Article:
The record keeper determines (61) whether any of the medications are running low. It may advantageously utilize a pre-programmed or a trained zero baseline measure for the empty containers. If a medication is running low, and if (62) the computing device has not already sent notification to the pharmacy, it now sends (63) notification. The notification may take any suitable form. In one embodiment, a text or fax message is sent, for example saying “Patient Henrietta James ID number 12348765 has only three days' worth of AZT left.” As another example, the computing device could place a voice synthesized phone call to the pharmacy. The parameters controlling the sending of such an alert may vary from patient to patient, from medication to medication, and so forth. They may be pre-programmed in the computing device, or they may be downloaded from the pharmacy, or other suitable means for establishing them.

The system then returns to waiting for the next medication time.

If (57), however, the patient failed to take her medication within the appointed window of time, or if the patient has taken the wrong medication, or the wrong amount of medication, the computing device sends (64) an alert to the pharmacy. This alert may, again, take any suitable form. The computing device may resend (65) the alerts to the personal alert device and the digital pillbox. The behavior monitor may update (66) the behavioral model as appropriate.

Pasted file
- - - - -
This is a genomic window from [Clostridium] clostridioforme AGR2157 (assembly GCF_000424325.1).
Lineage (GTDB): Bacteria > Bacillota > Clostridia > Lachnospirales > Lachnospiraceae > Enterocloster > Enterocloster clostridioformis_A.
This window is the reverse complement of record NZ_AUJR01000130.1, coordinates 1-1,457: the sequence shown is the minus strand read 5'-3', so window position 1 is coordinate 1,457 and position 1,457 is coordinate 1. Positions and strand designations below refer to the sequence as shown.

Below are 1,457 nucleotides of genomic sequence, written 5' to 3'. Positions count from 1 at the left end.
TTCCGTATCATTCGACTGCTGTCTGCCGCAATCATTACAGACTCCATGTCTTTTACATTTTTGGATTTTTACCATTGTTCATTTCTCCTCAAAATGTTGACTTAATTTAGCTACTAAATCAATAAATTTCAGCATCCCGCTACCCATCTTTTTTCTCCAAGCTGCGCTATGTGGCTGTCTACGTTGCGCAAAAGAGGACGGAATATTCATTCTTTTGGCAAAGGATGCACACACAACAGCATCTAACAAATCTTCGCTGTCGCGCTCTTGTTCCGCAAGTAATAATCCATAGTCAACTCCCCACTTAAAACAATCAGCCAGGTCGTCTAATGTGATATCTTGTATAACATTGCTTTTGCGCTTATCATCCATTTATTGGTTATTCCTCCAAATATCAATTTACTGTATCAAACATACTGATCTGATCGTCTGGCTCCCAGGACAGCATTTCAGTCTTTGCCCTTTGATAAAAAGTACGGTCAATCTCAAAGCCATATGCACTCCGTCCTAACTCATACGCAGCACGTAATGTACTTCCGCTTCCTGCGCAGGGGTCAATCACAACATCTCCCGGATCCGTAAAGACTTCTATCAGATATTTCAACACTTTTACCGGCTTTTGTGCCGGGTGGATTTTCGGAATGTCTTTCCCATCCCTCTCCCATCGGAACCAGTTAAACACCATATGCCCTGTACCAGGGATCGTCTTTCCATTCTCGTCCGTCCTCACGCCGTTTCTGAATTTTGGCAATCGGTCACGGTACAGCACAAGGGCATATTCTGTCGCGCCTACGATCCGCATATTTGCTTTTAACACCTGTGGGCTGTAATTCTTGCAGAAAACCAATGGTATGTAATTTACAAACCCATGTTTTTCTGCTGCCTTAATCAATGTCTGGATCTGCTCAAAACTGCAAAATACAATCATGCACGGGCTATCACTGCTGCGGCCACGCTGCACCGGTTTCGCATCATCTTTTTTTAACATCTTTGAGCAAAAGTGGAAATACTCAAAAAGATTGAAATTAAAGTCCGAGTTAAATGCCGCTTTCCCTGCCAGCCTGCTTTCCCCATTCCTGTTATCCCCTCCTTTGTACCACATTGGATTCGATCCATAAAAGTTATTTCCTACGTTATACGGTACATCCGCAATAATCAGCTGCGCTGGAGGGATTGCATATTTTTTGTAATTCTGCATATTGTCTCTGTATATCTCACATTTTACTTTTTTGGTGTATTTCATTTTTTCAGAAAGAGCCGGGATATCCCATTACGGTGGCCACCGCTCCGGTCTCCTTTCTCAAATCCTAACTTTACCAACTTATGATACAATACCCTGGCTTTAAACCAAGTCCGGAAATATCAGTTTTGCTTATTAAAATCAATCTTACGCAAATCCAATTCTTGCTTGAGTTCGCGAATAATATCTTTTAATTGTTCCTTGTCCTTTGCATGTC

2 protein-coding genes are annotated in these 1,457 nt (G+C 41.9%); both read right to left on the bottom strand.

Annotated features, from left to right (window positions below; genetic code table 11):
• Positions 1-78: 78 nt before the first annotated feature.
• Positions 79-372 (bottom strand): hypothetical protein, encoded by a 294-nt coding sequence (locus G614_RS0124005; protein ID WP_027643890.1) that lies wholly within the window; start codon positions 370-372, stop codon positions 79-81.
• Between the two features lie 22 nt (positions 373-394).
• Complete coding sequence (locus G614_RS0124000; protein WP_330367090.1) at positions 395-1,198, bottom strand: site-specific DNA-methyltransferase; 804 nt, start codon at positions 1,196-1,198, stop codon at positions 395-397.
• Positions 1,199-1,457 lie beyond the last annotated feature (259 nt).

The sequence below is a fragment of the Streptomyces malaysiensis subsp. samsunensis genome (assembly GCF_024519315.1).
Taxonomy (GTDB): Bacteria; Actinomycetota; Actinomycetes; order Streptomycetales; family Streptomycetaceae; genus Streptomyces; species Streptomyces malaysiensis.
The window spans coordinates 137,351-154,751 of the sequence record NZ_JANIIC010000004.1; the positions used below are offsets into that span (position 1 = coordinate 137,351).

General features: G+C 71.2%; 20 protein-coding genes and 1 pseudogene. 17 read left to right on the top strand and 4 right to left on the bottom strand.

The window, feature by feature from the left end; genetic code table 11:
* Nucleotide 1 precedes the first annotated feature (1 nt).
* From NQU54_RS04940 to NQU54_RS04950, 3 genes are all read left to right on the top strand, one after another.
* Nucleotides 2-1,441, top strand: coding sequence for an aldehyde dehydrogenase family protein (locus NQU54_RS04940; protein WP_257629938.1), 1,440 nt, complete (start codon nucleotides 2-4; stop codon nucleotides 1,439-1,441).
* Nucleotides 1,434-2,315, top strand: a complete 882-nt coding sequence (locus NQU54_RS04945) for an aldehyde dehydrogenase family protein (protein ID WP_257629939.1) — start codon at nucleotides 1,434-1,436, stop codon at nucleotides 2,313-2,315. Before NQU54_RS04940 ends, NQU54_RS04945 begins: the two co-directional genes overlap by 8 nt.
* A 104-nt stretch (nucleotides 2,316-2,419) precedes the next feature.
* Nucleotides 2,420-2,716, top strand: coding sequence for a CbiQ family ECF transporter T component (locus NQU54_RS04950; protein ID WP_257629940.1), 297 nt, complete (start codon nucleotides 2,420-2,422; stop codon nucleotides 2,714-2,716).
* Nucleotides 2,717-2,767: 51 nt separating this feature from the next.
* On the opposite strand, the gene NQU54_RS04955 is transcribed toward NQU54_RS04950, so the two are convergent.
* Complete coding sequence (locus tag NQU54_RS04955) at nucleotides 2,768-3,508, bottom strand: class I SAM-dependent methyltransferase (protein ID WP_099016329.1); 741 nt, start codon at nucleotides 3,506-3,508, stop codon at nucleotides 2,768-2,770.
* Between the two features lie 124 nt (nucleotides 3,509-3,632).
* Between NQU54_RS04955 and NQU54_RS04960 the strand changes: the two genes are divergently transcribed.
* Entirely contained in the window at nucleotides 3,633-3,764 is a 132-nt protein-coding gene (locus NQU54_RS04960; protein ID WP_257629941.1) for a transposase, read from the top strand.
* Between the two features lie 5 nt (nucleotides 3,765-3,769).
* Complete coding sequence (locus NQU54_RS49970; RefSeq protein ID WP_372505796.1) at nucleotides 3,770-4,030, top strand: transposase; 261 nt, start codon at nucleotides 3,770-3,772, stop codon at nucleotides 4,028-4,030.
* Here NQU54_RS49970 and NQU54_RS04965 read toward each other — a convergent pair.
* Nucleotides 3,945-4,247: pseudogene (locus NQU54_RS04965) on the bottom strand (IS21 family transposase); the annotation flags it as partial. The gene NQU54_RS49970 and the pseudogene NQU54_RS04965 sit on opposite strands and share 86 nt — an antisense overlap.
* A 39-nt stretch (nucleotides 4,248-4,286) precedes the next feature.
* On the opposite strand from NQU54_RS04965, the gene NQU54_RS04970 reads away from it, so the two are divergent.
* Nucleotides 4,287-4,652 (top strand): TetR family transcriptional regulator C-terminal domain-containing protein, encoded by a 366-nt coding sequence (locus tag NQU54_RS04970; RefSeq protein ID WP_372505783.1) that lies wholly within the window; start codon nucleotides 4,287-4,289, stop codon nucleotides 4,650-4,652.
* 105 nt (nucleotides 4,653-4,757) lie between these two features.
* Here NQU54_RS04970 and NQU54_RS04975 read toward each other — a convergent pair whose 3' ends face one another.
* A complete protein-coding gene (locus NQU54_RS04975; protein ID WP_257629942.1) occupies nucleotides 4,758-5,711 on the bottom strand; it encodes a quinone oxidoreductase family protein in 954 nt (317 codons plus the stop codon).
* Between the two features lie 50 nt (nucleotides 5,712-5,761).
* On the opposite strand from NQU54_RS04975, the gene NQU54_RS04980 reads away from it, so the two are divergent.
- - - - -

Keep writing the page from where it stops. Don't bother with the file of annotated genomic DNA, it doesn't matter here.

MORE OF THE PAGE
If (67) the behavioral model identifies a behavioral change that meets predetermined criteria in the model, the computing device sends (68) an alert to emergency services, a pre-specified friend or neighbor, a doctor, or the like. The skilled reader will appreciate that various criteria may be defined, taking into account characteristics of the medication, of the type or extent of the behavioral change, or even of the patient's status such as age or infirmity. In some embodiments, the behavioral model may exhibit adaptive learning. In others, it may simply apply predetermined rules such as if (69) the medication which has been missed is of a critical nature, such as a cancer treatment or a heart medication, the alert should be sent immediately, without waiting to see if any long-term behavioral change is exhibited. The computing device then returns to wait for a next medication time.